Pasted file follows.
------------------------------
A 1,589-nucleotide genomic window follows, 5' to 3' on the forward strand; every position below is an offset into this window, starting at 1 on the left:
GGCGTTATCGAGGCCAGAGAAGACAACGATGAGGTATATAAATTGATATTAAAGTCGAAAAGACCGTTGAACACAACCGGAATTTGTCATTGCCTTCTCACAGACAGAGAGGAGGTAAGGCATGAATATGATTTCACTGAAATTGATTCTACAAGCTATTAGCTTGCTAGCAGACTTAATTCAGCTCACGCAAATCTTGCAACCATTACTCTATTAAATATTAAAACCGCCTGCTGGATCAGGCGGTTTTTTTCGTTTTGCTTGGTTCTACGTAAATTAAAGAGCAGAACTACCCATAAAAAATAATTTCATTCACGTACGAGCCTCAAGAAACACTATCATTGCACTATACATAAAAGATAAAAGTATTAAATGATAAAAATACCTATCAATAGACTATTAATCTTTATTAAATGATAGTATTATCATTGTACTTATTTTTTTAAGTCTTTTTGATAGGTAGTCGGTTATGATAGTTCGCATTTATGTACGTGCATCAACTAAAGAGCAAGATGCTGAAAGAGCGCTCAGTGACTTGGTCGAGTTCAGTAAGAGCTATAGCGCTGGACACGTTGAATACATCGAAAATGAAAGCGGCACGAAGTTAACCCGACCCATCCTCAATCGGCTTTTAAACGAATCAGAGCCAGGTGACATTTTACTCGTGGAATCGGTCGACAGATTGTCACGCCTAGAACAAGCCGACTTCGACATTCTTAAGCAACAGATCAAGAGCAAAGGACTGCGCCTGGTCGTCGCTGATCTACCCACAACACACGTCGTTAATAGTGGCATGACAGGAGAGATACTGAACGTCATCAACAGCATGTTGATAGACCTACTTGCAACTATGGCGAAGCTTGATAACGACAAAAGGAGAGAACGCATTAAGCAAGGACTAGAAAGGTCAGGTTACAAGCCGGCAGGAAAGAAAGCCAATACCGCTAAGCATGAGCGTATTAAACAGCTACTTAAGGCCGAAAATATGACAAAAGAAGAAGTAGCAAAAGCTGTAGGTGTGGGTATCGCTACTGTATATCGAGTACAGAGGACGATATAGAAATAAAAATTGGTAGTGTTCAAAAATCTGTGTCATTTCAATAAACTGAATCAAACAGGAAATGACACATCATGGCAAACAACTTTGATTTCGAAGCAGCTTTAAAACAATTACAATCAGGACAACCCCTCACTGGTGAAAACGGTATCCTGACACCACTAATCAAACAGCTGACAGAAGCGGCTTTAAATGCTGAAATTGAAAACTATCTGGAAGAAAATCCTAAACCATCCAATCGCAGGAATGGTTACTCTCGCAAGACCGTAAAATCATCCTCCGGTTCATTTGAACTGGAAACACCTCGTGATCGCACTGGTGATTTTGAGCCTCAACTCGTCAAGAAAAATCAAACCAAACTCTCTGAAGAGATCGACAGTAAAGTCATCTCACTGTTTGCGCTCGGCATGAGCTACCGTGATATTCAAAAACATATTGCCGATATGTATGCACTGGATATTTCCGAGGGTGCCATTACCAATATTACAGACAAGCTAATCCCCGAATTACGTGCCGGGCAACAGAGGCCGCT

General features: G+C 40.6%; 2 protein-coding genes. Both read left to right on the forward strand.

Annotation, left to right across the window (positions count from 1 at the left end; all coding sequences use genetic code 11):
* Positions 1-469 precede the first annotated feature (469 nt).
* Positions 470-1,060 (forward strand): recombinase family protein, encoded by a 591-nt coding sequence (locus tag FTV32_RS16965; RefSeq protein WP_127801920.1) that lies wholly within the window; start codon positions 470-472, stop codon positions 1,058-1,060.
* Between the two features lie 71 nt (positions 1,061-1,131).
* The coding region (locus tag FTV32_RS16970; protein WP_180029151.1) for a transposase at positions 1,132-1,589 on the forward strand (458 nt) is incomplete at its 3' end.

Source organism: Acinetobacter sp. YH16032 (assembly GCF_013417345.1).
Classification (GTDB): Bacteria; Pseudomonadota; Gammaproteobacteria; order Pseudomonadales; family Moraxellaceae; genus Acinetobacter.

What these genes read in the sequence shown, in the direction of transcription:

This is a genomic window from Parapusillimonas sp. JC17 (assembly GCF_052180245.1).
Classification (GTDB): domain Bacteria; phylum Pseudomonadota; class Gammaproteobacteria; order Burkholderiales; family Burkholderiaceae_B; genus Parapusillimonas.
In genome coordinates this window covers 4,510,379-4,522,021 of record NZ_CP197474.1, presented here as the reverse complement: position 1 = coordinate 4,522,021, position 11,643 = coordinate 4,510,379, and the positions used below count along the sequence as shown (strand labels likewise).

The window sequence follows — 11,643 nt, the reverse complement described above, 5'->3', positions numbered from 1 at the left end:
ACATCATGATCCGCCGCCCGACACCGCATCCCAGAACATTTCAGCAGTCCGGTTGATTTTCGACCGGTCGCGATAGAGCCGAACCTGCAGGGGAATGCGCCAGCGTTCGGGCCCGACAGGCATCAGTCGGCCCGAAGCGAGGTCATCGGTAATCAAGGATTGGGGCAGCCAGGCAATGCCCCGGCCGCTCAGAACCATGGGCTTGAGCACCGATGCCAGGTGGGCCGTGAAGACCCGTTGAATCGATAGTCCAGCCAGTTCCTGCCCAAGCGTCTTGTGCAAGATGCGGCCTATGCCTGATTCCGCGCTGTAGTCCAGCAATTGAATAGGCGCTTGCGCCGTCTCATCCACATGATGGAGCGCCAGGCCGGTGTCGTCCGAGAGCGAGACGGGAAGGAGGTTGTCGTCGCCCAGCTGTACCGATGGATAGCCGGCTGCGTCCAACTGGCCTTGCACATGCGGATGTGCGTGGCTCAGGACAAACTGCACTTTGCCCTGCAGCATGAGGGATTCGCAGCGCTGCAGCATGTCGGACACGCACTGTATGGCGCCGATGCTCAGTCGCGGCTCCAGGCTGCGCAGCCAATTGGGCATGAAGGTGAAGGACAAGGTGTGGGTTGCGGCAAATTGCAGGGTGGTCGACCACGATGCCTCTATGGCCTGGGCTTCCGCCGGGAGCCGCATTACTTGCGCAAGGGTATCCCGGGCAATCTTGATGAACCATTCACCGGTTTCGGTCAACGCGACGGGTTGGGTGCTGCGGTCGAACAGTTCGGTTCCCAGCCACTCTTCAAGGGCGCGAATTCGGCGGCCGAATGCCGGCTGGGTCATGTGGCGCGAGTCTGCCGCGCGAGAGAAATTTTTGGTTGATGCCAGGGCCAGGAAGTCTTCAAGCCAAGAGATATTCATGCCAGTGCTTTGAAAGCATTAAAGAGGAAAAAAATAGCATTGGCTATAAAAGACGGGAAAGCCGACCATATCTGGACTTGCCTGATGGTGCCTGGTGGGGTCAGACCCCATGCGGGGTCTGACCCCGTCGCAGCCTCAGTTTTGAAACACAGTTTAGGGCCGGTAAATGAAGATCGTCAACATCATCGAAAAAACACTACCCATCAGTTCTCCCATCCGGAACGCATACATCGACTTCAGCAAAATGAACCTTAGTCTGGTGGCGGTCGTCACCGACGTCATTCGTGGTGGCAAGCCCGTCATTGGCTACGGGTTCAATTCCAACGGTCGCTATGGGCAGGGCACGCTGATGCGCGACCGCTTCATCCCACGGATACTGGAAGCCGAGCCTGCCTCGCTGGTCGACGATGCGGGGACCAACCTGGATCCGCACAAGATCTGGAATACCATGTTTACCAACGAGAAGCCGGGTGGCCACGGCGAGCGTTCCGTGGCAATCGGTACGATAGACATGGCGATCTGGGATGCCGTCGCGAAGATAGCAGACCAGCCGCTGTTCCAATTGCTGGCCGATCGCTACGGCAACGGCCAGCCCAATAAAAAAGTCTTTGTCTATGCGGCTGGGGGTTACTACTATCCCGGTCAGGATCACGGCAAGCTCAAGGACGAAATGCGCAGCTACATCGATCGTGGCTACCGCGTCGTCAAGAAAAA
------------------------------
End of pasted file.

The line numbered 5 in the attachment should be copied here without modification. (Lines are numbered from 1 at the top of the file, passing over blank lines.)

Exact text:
* Positions 1-469 precede the first annotated feature (469 nt).